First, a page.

When I was a teenager, I managed to get a job at the new McDonald’s restaurant opening up in my hometown of Hays, Kansas. I learned very quickly that McDonald’s had a motto / philosophy built around QSC – Quality, Service, and Cleanliness. It was in the corporate training videos. It was in all the written materials. There were descriptions of what the words meant, and as an employee, I was supposed to ensure that QSC happened ALL the time when I was on my shift…no matter what.
But what truly drove that motto home for me in a practical way was a situation you’ve probably experienced as a customer at McDonald’s. Peak dinner time, plus a bus full of customers! Take busy and multiply if a few times over! In the midst of that time, with people running all over the place trying to get customer orders filled, the french fryer started to malfunction. It wasn’t completely broken, but the sensitive frier calibrators, which ensure the french fries are the best in the world (in my opinion!), weren’t working properly, so french fries started coming out not fully cooked and soggy.
The restaurant owner, Rick Kuehl, was working with us on this particular shift, and the second he discovered that the french frier wasn’t capable of delivering the quality expected, he immediately turned it off. No more french fries available till the machine was fixed. He sacrificed french fry revenue for french fry quality. THAT told me McDonald’s was serious about QSC, and it seared the motto into my mind…obviously as I’m still struck by it over 40 years later.
Clue 5: The Double P’s
As we continue our series on corporate culture and giving you clues to determine if you’re the right fit with the organization you’re targeting, I’m borrowing another motto I learned from the corporate culture work I did with UnitedHealth Group. I call it the “Double P’s” for Clue #5, and it stands for “What you permit, you promote.” When Rick Kuehl chose quality over profit, he made it abundantly clear he was not going to permit low quality in his restaurant. And his actions spoke even louder than his words…he was also promoting the QSC motto that had been espoused.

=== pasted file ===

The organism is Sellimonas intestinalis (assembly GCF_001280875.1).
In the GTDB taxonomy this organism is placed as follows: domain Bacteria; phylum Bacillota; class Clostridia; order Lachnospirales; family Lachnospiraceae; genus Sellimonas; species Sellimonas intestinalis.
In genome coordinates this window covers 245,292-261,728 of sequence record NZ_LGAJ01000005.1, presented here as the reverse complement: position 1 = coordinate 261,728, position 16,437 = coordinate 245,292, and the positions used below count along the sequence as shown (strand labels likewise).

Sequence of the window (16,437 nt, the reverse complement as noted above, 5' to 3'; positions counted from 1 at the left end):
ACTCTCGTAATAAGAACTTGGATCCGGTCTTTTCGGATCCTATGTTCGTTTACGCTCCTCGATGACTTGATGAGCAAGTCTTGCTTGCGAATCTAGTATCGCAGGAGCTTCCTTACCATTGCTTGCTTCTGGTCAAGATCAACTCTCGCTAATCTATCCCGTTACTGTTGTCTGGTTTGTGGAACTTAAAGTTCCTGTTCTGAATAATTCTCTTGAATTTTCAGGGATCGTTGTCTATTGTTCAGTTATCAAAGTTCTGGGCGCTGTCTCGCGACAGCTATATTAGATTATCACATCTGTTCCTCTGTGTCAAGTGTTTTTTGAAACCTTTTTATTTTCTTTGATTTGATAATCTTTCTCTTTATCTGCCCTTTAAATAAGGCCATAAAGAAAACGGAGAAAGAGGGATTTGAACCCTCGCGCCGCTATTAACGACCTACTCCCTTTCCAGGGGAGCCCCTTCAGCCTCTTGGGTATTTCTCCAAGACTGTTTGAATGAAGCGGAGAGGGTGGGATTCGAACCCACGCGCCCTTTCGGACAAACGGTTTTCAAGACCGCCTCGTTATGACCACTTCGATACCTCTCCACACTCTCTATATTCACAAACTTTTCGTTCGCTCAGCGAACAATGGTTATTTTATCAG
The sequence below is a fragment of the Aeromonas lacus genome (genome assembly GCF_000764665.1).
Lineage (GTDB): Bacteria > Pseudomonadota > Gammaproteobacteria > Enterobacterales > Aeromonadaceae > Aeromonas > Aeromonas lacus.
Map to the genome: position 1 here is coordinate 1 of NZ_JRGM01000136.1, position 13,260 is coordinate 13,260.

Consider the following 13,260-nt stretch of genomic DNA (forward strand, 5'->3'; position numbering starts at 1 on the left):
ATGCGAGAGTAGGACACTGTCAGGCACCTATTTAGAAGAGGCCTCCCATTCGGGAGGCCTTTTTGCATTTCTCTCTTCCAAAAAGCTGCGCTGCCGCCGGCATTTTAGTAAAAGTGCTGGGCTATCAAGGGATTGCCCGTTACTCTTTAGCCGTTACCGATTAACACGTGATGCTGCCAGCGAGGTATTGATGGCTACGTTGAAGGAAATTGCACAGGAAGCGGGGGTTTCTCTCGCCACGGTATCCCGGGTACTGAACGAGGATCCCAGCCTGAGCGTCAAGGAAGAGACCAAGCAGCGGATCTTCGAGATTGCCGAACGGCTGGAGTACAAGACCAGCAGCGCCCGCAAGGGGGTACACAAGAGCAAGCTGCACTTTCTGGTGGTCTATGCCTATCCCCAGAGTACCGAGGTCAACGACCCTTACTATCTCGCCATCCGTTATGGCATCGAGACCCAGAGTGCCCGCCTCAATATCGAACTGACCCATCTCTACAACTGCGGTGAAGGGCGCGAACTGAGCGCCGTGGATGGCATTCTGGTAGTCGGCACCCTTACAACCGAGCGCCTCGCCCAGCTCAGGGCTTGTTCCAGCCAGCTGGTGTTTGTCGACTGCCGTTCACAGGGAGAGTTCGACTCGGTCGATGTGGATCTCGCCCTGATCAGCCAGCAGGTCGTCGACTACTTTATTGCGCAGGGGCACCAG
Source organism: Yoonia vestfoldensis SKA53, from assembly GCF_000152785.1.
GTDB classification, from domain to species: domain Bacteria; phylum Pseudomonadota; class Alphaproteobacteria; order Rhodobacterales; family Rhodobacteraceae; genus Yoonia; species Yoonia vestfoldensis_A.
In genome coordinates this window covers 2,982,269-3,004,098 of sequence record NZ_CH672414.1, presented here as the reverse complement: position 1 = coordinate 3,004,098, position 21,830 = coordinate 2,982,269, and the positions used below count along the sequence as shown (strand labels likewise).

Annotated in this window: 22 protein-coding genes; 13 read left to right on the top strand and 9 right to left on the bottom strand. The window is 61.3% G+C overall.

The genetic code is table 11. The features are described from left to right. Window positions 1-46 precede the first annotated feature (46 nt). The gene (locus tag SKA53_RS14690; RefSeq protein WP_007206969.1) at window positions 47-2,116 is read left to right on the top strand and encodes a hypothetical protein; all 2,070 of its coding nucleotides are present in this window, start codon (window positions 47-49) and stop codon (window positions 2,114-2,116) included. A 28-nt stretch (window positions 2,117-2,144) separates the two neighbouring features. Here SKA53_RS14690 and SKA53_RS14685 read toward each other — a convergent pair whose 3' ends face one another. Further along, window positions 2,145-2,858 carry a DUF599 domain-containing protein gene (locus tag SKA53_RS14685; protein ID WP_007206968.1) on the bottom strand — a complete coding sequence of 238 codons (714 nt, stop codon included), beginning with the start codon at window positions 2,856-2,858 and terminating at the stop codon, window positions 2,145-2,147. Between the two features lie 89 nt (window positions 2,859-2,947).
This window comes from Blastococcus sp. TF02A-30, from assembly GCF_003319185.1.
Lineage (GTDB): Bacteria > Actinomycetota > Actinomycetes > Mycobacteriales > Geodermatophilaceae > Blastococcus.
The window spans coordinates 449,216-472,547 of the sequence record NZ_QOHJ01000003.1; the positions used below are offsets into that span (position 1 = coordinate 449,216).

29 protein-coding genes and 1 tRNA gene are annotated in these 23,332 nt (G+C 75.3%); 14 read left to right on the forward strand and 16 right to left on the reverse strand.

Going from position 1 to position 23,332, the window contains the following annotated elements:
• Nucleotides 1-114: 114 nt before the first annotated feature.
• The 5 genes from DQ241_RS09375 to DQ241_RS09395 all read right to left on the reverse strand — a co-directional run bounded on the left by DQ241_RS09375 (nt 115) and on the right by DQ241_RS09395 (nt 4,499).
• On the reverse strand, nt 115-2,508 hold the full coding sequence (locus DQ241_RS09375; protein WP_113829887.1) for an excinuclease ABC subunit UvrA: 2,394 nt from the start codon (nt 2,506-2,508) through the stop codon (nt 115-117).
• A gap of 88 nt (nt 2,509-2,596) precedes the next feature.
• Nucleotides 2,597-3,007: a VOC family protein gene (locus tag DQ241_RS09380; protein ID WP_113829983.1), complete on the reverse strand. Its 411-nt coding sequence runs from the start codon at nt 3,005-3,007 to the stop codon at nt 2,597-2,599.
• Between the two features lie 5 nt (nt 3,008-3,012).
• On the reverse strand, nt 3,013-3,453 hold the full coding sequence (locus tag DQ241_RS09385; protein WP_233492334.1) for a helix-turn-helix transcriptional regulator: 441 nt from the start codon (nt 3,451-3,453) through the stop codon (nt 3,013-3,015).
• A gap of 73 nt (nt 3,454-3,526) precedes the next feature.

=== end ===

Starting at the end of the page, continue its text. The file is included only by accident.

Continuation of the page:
Scripture reinforces this truism. In 1 John 3:18, the Apostle John instructs, “Dear children, let us not love with words or speech but with actions and in truth.” James hits it from a little different angle in James 1:22 with, “But be doers of the word, and not hearers only, deceiving yourselves.” In essence, your actions speak louder than your words.
Actions Speak Louder Than Words
So let’s forget what organizations say and just look at what they do. If we look for what they permit and promote…that will give us insights into whether we may fit within their workplace culture.
In addition to the McDonald’s example, here are a few others:
- Let’s assume that safety is one of an organization’s core values. Yet their safety record is abysmal with accidents and injuries.
- Perhaps innovation is talked about as important, but evidence shows that people’s ideas are not welcomed, and in fact, may be suppressed.
- Excellence is a word said to be valued by many organizations, and yet Net Promoter Score or customer satisfaction ratings are subpar.
- Here’s a good one – – let’s say we value compassion, but we permit employee terminations to occur via a phone call vs. an in person conversation.
- You hear that the organization wants to be known for trust, but recent promotions reflect people advance who lead by fear and intimidation.
The Double P’s outcomes will tell you quite a bit, and by employing Clue #3 (Check out other’s views) and Clue #4 (Network!), you can find sources who may share with you that information. Inquiring minds want to know, and with the right questions and listening, you can hear the Double P’s come out pretty clearly.
As previously mentioned, no one clue is the proverbial silver bullet, and it’s often the combination of clues that can give you the insight you’ll need to determine if the organization you’re considering is the right fit for you.
Dave Sparkman currently serves as the volunteer Crossroads Career board chair and local ministry leader. He is also the founder and managing director of Spark Your Culture, a corporate culture consulting firm. Prior to that he worked at UnitedHealth Group, a Fortune #5 public company, serving in the role of Chief Culture Officer. His unemployment experience came from the implosion of Arthur Andersen, where he served as the West Region Managing Partner, People.